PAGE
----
It is said Nepali culture demands bamboo from birth to death and everything in between. We use bamboo as scaffolding material, as food, for music, to carry things and to write with. Nepal has over 50 species of bamboo. Another 10 species are in the process of being classified. Most Nepali bamboo types are found in the wetter middle and eastern regions of Nepal from 50m-4,000m, with Ilam, Dhankuta, Bhojpur and Taplejung having the sturdiest stems.
This is great diversity for country our size, says our foremost expert on this woody grass, Annapurna Das. "Nepal has up to five percent of the world's bamboo population, within only 0.1 percent of the world's land area," says Das, who is the only Nepali with a PhD in bamboo.
Another of Nepal's foremost experts on the plant is Shyam K Paudel, who is based in Beijing with the International Network for Bamboo and Rattan (INBAR). A forester by training, Paudel has been in China since 2002, looking at bamboo's potential for rural enterprise and poverty alleviation. One hectare of bamboo can earn a farmer up to Rs 400,000 annually, says Paudel, adding: "Bamboo is a natural tool that encourages sustainable, integrated farming systems and is an excellent resource for income and employment generation." The beauty of bamboo is that it is fast-growing, needs little maintenance, can grow on forest margins and requires only modest investment.
Some communities in Nepal, like the Dom Dalits in the tarai who number only 20,000, are completely dependant on the bamboo, making their living from weaving mats from nigalo. Many Rai and Limbu communities in the east also rely on bamboo, and are expert weavers of doko and dalo for the local market.
Bamboo has finally been recognised as an 'international commodity' and is now under the purview of the International Commodity Body. And international conference in New Delhi next week will be looking at expanding bamboo trade. "Nepal can be a key player in the international bamboo and cane trade which averages $6 billion annually," Paudel says.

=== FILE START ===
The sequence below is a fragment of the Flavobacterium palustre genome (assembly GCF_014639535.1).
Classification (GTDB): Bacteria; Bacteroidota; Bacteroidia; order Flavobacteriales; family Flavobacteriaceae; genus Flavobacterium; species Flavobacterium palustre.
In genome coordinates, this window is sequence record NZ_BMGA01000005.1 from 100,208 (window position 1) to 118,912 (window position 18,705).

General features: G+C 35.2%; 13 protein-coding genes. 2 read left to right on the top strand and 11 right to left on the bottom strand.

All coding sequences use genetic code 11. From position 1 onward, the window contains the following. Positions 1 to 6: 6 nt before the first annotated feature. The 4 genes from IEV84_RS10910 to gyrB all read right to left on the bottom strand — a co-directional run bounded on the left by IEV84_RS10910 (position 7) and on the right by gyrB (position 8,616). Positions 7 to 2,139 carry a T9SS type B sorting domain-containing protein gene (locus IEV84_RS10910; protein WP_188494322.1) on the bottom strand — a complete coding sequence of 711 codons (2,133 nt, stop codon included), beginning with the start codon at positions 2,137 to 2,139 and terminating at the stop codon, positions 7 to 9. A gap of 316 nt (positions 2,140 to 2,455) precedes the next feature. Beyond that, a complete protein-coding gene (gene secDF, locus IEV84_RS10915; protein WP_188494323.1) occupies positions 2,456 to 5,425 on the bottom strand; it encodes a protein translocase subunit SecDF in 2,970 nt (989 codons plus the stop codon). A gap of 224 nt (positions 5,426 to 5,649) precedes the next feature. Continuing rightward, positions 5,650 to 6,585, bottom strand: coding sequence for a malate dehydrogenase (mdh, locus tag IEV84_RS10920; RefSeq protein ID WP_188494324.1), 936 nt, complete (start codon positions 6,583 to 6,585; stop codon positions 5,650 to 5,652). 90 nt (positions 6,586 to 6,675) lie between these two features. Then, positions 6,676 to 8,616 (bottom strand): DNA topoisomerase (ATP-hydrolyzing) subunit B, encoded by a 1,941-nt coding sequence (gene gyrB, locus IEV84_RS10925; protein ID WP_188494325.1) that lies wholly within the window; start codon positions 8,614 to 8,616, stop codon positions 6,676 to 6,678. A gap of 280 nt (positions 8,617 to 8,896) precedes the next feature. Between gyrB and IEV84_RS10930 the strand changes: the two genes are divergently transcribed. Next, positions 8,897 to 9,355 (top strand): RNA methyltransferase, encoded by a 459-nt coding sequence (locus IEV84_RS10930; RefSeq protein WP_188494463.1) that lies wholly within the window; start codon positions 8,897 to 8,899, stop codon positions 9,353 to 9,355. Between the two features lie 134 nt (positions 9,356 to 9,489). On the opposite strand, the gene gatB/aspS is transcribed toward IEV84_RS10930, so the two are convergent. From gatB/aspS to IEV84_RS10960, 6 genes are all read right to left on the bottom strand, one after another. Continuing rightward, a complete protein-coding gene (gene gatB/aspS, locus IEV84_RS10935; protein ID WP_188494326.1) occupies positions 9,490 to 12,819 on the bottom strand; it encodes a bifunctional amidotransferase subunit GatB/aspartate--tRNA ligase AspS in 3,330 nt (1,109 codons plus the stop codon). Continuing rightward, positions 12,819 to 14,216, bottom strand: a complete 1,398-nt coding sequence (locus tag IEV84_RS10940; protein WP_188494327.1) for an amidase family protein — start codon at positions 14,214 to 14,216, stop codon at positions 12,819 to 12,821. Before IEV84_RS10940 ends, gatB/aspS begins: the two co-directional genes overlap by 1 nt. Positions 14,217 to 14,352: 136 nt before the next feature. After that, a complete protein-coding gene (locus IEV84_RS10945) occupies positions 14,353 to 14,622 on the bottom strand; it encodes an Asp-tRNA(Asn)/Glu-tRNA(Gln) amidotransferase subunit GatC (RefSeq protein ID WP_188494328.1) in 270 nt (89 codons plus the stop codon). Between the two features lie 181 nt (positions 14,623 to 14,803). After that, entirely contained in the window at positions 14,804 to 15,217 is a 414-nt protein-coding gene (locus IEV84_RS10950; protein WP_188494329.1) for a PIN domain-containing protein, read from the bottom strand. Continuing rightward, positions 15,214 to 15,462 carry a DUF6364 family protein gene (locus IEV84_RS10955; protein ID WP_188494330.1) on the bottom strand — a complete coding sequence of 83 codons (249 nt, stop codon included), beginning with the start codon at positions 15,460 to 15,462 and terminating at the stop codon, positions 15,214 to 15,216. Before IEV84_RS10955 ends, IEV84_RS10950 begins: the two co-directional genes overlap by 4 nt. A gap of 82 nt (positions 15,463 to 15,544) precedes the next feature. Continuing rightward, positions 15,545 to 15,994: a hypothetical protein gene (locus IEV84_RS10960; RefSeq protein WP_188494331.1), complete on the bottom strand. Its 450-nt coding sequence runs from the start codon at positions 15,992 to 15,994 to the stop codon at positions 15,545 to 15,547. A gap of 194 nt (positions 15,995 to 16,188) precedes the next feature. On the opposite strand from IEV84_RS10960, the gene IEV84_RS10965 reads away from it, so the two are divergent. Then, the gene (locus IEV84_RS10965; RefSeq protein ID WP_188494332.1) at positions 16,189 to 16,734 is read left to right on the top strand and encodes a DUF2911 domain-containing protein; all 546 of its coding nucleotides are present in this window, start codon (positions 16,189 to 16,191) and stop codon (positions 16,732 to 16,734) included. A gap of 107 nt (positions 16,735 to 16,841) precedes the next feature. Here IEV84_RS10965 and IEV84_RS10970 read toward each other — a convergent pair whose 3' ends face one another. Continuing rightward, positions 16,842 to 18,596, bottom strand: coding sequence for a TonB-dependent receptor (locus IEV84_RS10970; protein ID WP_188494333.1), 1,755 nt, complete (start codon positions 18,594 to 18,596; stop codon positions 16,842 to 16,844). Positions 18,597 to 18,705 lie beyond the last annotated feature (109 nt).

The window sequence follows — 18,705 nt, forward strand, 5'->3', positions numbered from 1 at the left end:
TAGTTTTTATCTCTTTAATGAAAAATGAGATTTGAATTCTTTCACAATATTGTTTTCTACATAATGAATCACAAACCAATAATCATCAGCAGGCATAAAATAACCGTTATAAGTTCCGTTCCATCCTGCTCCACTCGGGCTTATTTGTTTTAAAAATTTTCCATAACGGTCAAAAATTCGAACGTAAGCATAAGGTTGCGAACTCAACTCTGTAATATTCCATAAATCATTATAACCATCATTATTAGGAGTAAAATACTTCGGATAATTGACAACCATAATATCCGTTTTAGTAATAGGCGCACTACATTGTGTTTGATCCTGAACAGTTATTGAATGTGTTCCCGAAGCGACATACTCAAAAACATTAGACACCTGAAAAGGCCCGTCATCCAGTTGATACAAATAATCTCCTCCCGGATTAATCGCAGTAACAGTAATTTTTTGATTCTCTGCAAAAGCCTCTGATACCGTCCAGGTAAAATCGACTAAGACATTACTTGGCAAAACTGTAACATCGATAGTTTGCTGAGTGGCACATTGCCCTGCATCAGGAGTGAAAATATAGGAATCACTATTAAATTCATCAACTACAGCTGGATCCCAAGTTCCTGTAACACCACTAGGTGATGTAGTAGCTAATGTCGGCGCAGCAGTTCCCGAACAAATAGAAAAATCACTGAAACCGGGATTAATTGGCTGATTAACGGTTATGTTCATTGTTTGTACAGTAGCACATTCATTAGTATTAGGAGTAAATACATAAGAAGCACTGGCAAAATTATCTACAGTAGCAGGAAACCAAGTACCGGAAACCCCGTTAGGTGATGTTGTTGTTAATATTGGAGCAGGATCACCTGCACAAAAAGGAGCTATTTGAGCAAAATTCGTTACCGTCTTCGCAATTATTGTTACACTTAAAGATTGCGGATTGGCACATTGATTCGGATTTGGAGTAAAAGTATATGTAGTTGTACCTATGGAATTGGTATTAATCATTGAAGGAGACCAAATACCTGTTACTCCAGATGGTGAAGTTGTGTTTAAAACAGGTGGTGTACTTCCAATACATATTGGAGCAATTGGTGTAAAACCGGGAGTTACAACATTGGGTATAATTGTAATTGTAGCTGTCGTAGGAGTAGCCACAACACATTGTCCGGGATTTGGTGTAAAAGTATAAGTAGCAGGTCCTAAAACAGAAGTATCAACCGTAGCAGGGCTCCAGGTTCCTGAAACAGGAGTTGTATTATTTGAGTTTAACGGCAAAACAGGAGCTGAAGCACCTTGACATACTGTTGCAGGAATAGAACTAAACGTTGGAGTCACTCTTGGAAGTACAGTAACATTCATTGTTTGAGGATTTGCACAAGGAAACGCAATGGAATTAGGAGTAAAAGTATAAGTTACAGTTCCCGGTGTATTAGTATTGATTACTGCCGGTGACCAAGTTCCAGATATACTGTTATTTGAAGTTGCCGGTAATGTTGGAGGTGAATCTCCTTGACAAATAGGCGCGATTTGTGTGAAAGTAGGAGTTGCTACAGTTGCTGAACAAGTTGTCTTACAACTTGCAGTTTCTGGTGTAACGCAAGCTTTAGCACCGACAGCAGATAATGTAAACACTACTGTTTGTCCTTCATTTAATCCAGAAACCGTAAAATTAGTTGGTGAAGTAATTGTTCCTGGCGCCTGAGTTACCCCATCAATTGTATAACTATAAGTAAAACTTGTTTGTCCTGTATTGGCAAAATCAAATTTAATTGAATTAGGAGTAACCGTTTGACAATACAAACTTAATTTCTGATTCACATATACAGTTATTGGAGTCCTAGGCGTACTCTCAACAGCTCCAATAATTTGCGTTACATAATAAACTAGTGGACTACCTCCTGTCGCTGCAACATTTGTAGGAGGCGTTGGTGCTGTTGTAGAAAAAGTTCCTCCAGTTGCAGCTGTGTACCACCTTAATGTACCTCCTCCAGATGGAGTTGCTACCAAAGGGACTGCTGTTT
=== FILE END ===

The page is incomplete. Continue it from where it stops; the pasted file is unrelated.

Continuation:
In terms of quality, Nepali bamboo is as good as, if not better than most. And we are still finding new uses for this versatile plant. For instance, bamboo is the best 'carbon sink' for greenhouse gases putting out 35 percent more oxygen than other trees and every hectare of bamboo soaks up 12 tons of carbon dioxide every year. "We should all consider living in a bamboo jungle," Das says, and he doesn't seem to be joking.
For the Japanese, Taiwanese, Chinese, Thai, and Nepalis bamboo shoots are a staple diet. Nepal produces 102 tons of tama and each household consumes about 46 stems a year. It is a good source of fibre, carbohydrate, vegetable fat, protein and vitamin B.
Strong but flexible and incredibly versatile, bamboo is an excellent alternative to wood. With a tensile strength of 28,000 per square inch, it's even a stronger building material than steel. "Harvestable in three years for building, bamboo homes only need an eighth of the energy concrete requires to create building material with the same capacity," marvels Paudel. To top it off, it is also the quickest growing plant in the world, growing 30 percent quicker than the fastest growing tree. This capacity to regenerate and its yields, which can be up to 25 times more than timber when well managed makes bamboo an environmentally sound choice. Bamboo homes, light and elastic, are also earthquake resistant.
In a country as vertical as Nepal, bamboo is also great for soil conservation. Growing in mixed cultures, it is naturally less likely to cause soil erosion than monocultural farming. "Bamboo creates a mat-like structure underground, effectively stitching the soil together, it is perfect for fragile river banks, deforested areas, earthquake zones and preventing mud slides," says Das.
Bamboo has been used for making paper since the 2nd century. At one point, this renewable resource was used to make 70 per cent of India's paper.
Ancient Ayurvedic and Chinese healing traditions have used the medicinal properties of bamboo. In acupuncture, bamboo secretion is powdered and hardened and used internally to treat asthma, coughs and as an aphrodisiac. Black bamboo root is used to treat kidney disease. In Ayurveda, bamboo manna is a rejuvenating herb for sore throats.
The 7th World Bamboo Congress will be held 27 February-4 March, 2004 at New Delhi www.worldbamboocongress.com